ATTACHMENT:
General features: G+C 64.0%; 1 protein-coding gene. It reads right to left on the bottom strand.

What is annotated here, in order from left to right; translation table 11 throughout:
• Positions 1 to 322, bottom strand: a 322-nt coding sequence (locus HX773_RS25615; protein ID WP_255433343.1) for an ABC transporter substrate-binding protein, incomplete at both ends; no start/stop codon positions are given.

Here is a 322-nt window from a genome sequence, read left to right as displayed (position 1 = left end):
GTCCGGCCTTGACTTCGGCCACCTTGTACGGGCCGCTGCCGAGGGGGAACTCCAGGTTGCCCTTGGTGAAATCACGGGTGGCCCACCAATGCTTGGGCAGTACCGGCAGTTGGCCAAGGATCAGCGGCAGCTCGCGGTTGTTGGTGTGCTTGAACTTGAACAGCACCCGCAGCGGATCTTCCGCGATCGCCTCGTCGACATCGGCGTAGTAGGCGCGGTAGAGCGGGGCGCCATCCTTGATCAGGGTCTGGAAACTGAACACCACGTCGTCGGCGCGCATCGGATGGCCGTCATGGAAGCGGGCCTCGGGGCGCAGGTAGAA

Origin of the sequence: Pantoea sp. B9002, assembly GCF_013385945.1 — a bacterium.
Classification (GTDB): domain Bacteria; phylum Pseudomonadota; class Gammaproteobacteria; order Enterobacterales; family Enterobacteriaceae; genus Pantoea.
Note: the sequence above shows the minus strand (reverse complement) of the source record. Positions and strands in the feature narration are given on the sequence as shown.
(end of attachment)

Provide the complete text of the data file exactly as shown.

General features: G+C 64.0%; 1 protein-coding gene. It reads right to left on the bottom strand.

What is annotated here, in order from left to right; translation table 11 throughout:
• Positions 1 to 322, bottom strand: a 322-nt coding sequence (locus HX773_RS25615; protein ID WP_255433343.1) for an ABC transporter substrate-binding protein, incomplete at both ends; no start/stop codon positions are given.

Here is a 322-nt window from a genome sequence, read left to right as displayed (position 1 = left end):
GTCCGGCCTTGACTTCGGCCACCTTGTACGGGCCGCTGCCGAGGGGGAACTCCAGGTTGCCCTTGGTGAAATCACGGGTGGCCCACCAATGCTTGGGCAGTACCGGCAGTTGGCCAAGGATCAGCGGCAGCTCGCGGTTGTTGGTGTGCTTGAACTTGAACAGCACCCGCAGCGGATCTTCCGCGATCGCCTCGTCGACATCGGCGTAGTAGGCGCGGTAGAGCGGGGCGCCATCCTTGATCAGGGTCTGGAAACTGAACACCACGTCGTCGGCGCGCATCGGATGGCCGTCATGGAAGCGGGCCTCGGGGCGCAGGTAGAA

Origin of the sequence: Pantoea sp. B9002, assembly GCF_013385945.1 — a bacterium.
Classification (GTDB): domain Bacteria; phylum Pseudomonadota; class Gammaproteobacteria; order Enterobacterales; family Enterobacteriaceae; genus Pantoea.
Note: the sequence above shows the minus strand (reverse complement) of the source record. Positions and strands in the feature narration are given on the sequence as shown.